Ray (Bill Burr)
Originally, Ray is just Harold’s father, who is mad Scott tattooed his kid. However, he evolves into a friend of Scott, and love interest of Margie – after Scott tries to screw him over.
Papa (Steve Buscemi)
Ray’s boss at the firehouse, who helps Scott get to know Stan beyond the way Margie has long painted him.
Harold (Luke David Blumm)
Ray’s son, who loves superheroes and comes to really like Scott.
Kelly (Alexis Rae Forlenza)
Harold’s little sister who likes to sing and grows close to Scott.
Kelsey (Bel Powley)
Unlike most people, Kelsey sees Staten Island as an up and coming place. She believes it can be like different parts of Brooklyn and be the place people come to, rather than leave. Also, she’d love to be Scott’s girl, but she needs him to get serious. Not just about her, mind you, but about life.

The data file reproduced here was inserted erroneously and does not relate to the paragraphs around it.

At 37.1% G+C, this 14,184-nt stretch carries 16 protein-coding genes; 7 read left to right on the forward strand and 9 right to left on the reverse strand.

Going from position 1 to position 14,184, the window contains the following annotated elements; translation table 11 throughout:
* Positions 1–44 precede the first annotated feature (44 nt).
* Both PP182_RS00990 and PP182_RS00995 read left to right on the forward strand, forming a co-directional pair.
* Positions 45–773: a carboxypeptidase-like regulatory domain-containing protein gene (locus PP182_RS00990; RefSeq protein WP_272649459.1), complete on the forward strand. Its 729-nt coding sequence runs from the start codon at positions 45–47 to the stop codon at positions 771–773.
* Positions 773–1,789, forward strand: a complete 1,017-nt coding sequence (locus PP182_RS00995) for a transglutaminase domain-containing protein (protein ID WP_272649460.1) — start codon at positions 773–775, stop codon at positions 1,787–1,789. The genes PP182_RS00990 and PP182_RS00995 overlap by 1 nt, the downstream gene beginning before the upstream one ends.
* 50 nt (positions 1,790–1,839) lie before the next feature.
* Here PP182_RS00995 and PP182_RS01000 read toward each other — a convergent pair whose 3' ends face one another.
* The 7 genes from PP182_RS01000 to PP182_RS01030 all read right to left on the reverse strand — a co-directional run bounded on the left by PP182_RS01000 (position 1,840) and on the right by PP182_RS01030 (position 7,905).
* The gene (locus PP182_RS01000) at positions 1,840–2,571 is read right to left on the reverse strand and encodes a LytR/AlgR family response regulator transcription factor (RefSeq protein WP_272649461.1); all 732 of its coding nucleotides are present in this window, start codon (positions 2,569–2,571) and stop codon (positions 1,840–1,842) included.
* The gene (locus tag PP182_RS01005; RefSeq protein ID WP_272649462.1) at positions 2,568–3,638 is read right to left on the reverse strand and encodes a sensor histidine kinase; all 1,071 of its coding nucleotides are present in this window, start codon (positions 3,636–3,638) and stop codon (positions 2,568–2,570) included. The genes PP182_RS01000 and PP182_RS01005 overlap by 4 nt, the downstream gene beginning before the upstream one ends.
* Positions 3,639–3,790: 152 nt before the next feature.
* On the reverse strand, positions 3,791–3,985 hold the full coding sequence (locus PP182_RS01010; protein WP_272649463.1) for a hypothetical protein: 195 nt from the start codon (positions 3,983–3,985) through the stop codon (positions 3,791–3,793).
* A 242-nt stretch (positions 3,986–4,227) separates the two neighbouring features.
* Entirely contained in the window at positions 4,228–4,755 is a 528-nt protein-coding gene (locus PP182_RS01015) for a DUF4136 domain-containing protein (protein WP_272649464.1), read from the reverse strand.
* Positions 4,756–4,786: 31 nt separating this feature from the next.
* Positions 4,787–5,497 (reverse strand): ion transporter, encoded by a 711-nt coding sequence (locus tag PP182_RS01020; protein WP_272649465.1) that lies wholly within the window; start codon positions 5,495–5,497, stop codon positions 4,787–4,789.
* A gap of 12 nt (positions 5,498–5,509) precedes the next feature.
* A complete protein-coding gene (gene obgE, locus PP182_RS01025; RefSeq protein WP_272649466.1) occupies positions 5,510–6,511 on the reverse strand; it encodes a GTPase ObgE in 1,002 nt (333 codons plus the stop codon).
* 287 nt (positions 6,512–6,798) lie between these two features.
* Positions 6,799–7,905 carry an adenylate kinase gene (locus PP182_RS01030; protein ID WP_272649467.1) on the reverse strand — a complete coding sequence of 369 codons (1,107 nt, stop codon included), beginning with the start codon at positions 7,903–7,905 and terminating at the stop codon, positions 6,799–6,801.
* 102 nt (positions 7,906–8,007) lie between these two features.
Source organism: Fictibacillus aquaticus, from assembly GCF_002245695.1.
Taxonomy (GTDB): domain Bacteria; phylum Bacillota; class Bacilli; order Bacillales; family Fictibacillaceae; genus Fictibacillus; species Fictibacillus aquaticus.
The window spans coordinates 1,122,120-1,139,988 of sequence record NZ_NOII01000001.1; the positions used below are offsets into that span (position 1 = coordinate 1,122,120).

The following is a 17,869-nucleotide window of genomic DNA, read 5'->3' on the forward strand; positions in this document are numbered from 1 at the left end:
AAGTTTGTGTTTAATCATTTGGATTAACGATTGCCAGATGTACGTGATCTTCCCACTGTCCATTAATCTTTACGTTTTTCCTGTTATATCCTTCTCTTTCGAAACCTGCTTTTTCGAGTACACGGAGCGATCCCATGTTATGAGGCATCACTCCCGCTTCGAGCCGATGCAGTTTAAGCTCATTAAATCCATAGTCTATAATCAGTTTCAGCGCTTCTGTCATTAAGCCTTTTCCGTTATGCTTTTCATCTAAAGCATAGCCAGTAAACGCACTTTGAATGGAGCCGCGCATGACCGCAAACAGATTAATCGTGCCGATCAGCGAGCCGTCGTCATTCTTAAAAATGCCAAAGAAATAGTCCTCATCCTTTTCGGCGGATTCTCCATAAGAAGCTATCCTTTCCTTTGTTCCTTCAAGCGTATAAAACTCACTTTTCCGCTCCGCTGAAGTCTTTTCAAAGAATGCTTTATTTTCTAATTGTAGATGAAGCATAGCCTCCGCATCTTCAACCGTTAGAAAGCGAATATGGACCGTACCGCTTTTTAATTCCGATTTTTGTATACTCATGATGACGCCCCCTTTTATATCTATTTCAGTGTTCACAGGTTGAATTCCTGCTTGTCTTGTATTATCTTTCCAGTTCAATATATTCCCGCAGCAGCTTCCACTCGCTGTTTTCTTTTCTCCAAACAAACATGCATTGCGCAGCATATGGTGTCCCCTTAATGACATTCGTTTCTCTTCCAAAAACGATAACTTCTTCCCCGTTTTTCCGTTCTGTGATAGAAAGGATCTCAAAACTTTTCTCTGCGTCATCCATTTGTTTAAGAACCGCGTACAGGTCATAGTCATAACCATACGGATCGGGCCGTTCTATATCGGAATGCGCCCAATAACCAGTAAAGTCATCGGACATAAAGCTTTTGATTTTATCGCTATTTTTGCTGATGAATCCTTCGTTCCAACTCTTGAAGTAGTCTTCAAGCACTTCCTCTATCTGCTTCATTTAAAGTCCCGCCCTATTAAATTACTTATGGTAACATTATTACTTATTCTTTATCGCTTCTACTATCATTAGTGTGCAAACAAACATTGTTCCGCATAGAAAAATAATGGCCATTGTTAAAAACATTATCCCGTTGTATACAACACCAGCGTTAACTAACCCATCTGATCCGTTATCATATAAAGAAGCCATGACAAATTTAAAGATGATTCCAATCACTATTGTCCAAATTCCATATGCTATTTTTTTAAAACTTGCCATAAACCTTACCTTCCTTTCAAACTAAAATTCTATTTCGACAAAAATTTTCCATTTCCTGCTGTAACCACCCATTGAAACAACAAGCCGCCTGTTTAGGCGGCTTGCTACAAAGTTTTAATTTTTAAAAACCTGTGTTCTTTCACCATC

The Latter Half Of The Movie
After the first hour, which is an overly long introduction to Scott, his family, and where Scott is in life, things pick up. We start to really get a sense of Davidson’s humor and how he put his stank on the script, and it addresses not just Scott being stuck in life but also Margie. For what the first half of the movie presents is this idea this family has lived under the cloud of Stan, Scott’s dad, being dead. However, as Claire shows that the family can move onto bigger and better things, so can Margie and Scott could technically too.
But, again, it takes an hour for that really to click in and for you to feel the movie is actually starting and could go somewhere.
Scott’s Relationship With Ray’s Kids
There is something about the innocence of kids, if not naivety, and how they can see the good in people, even if they don’t see the good in themselves. For just by showing up and showing an interest in them, they think the world of you, and it puts a bit of a pep in your step. Case in point, when Scott meets Ray’s kids, Harold and Kelly, they are one of the first signs this film could get better.